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5 Things You Should Know About Donald Trump

Donald Trump waves as he walks offstage after speaking at the Iowa Republican Party's Lincoln Dinner last month.
Charlie Neibergall
Donald Trump waves as he walks offstage after speaking at the Iowa Republican Party's Lincoln Dinner last month.

This post was updated at 12 p.m. ET

The 2016 presidential race has attracted the widest and most diverse field of major candidates in anyone's memory. Yet, even in this crowd, Donald John Trump Sr. stands apart. On Tuesday, he joined that field, two days after his 69th birthday.

Donald Trump, or "The Donald" as he often styles himself, has high national name recognition as a billionaire real estate developer and TV celebrity.

He is known for his signature properties — Trump Plaza, 40 Wall Street in Manhattan; golf resorts in Florida; and casinos in Atlantic City — and for his successful run as a reality TV star on The Apprentice and The Celebrity Apprentice.

He has made highly publicized forays into national politics on occasion over the past two decades. Late in 1999, as the presidency of Bill Clinton wound down, Trump was one of several contenders for the nomination of the Reform Party, the remnant of the third-party movement begun by billionaire H. Ross Perot in 1992.

Trump eventually withdrew from that contest, but in 2008 and 2012 he talked of seeking the Republican presidential nomination, and in the latter cycle he remained a vocal critic of President Obama's policies at home and abroad. He also appeared often with other candidates and prospective candidates, such as Sarah Palin.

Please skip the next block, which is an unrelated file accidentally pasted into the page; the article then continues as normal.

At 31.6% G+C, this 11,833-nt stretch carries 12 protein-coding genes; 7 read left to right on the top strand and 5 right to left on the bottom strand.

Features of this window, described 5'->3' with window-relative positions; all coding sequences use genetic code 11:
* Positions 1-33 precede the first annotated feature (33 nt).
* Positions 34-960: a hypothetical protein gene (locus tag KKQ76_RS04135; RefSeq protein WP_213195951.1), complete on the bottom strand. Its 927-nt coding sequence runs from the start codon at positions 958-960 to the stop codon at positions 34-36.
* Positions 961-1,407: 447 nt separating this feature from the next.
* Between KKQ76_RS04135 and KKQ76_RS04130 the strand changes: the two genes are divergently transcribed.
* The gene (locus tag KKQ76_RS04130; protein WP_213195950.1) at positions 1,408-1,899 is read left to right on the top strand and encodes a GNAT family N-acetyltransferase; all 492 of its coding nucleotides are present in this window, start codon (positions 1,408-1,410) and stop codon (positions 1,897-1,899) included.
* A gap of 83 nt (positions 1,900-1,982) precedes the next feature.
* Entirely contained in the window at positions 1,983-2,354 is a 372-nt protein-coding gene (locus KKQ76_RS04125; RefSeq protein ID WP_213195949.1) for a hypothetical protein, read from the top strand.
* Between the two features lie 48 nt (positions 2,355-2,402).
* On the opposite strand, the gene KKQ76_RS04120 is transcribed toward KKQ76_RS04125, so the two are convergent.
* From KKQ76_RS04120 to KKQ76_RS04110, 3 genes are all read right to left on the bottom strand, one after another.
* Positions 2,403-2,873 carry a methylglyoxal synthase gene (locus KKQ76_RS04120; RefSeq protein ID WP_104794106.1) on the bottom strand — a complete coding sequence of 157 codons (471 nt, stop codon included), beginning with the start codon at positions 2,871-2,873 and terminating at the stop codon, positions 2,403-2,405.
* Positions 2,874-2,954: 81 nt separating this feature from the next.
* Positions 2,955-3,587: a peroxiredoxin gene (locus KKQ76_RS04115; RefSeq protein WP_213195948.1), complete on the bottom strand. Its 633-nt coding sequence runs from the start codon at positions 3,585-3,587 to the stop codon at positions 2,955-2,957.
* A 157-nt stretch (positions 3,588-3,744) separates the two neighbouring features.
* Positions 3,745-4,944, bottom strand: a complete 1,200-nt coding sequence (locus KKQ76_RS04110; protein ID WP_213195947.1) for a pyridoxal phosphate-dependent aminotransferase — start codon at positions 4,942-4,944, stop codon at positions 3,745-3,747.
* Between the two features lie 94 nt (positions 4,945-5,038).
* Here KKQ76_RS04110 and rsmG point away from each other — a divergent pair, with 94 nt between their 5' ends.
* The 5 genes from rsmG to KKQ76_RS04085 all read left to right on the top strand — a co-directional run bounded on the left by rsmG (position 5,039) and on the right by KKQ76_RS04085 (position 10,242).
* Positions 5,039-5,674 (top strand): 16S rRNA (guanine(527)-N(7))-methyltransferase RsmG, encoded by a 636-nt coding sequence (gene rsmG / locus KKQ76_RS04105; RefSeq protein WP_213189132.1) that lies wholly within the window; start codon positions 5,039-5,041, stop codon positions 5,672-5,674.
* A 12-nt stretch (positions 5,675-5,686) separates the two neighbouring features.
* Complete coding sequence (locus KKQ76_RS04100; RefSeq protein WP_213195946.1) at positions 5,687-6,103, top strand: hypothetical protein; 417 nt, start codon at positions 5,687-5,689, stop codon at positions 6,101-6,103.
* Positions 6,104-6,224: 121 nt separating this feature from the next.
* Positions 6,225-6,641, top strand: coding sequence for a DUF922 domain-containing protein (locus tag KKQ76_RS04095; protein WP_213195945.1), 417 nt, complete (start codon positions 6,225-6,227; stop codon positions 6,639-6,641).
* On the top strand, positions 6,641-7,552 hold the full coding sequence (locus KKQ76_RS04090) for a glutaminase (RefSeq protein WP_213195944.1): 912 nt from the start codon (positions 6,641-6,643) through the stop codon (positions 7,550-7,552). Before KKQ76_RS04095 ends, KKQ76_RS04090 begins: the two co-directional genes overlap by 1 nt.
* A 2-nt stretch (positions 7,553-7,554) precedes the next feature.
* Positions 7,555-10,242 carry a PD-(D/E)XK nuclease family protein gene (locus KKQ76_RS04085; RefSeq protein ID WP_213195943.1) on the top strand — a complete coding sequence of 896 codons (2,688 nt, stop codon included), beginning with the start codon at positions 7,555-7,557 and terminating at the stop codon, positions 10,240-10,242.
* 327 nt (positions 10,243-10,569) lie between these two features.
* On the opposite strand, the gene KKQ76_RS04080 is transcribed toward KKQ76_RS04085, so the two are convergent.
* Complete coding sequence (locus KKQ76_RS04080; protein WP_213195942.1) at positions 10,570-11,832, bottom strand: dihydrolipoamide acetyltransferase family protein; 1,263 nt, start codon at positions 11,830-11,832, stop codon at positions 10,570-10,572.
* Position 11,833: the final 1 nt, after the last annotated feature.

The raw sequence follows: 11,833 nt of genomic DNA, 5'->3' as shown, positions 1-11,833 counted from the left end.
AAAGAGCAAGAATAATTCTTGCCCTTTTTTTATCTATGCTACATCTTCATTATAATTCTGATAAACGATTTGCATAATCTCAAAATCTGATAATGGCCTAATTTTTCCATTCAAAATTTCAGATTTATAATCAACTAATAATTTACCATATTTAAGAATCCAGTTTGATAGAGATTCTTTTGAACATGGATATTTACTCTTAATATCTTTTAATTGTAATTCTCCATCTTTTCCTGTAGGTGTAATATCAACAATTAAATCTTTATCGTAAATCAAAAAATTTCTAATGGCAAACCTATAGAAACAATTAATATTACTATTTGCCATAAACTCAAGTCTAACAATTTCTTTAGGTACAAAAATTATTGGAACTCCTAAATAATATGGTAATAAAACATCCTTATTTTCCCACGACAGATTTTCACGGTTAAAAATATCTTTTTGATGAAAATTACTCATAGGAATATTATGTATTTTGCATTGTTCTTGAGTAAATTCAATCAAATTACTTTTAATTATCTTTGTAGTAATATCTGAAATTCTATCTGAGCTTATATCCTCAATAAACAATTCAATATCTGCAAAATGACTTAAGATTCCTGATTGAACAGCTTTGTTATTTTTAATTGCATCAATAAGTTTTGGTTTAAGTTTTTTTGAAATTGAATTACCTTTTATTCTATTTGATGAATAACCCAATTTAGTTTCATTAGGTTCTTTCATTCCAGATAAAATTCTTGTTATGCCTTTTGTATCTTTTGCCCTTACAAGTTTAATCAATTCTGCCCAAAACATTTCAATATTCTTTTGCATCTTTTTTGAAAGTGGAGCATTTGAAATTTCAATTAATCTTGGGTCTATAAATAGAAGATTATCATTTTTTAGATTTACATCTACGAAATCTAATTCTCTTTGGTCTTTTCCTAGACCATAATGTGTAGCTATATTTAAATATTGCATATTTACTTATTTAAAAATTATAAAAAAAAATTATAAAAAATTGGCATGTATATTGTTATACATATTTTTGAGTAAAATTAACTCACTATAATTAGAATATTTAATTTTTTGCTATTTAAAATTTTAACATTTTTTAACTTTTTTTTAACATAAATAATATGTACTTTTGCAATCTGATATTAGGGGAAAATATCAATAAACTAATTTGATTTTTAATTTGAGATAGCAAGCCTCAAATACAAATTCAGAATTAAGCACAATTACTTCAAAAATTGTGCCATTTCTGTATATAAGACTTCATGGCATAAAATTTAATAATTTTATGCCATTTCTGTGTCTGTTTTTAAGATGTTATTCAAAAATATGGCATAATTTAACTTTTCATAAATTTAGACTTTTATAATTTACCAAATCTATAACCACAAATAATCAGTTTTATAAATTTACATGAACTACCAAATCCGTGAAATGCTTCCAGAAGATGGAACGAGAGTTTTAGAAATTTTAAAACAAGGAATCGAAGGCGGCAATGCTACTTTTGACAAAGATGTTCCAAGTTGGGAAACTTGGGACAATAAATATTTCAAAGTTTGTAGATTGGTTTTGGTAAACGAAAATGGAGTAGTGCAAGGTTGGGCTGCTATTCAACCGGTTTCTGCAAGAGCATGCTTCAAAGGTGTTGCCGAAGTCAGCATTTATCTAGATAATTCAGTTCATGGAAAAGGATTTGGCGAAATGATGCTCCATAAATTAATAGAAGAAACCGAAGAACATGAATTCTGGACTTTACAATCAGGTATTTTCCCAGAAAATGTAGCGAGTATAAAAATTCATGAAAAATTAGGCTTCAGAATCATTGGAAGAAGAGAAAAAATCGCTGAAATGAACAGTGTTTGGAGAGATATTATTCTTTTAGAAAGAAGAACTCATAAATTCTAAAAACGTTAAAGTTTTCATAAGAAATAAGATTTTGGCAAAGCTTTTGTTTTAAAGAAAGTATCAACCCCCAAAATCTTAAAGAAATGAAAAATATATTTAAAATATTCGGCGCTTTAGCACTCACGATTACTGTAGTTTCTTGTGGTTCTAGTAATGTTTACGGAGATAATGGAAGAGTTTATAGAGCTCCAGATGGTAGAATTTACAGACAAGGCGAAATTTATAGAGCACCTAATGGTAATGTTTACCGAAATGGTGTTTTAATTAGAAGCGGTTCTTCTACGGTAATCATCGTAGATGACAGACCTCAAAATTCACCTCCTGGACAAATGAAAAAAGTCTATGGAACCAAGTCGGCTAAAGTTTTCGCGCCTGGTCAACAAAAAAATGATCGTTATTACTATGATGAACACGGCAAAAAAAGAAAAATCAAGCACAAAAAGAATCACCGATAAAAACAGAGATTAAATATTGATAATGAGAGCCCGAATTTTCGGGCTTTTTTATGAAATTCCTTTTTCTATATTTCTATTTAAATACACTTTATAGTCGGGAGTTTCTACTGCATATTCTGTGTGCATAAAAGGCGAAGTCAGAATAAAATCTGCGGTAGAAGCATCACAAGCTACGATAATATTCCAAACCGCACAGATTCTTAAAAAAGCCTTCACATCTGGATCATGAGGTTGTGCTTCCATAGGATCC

Donald Trump at the Plaza Hotel in New York in 1994.
Don Emmert / AFP/Getty Images
AFP/Getty Images
Donald Trump at the Plaza Hotel in New York in 1994.

Trump was among those sustaining the so-called birther movement well after the original copy of the president's birth certificate from Hawaii had been released. The challenge to the president's eligibility for the office was based on allegations that he was actually born in Kenya or another African country. Even after definitive documents from Obama's birth in Hawaii in 1961 were authenticated and released, Trump was still insisting he was not convinced.

Known for his big personality even as a child, Trump was sent off to the New York Military Academy at age 13 to learn discipline. Responding to that environment, he later enrolled at Fordham University and then completed his degree at the University of Pennsylvania's famed Wharton School of finance. He then went into business with his father, a developer of middle-class housing in Queens and other outer boroughs of New York, but he soon refocused on Manhattan and went on using leverage to participate in higher-risk, higher-reward projects.

Trump had circled the political arena in previous cycles without really getting in. This time he's in — and he has been drawing about 5 percent among Republicans in some national polls. That would be good enough to qualify for the Fox News debate on Aug. 6, which will feature the top 10 candidates in an average of national polls.

Here are five things to know about The Donald.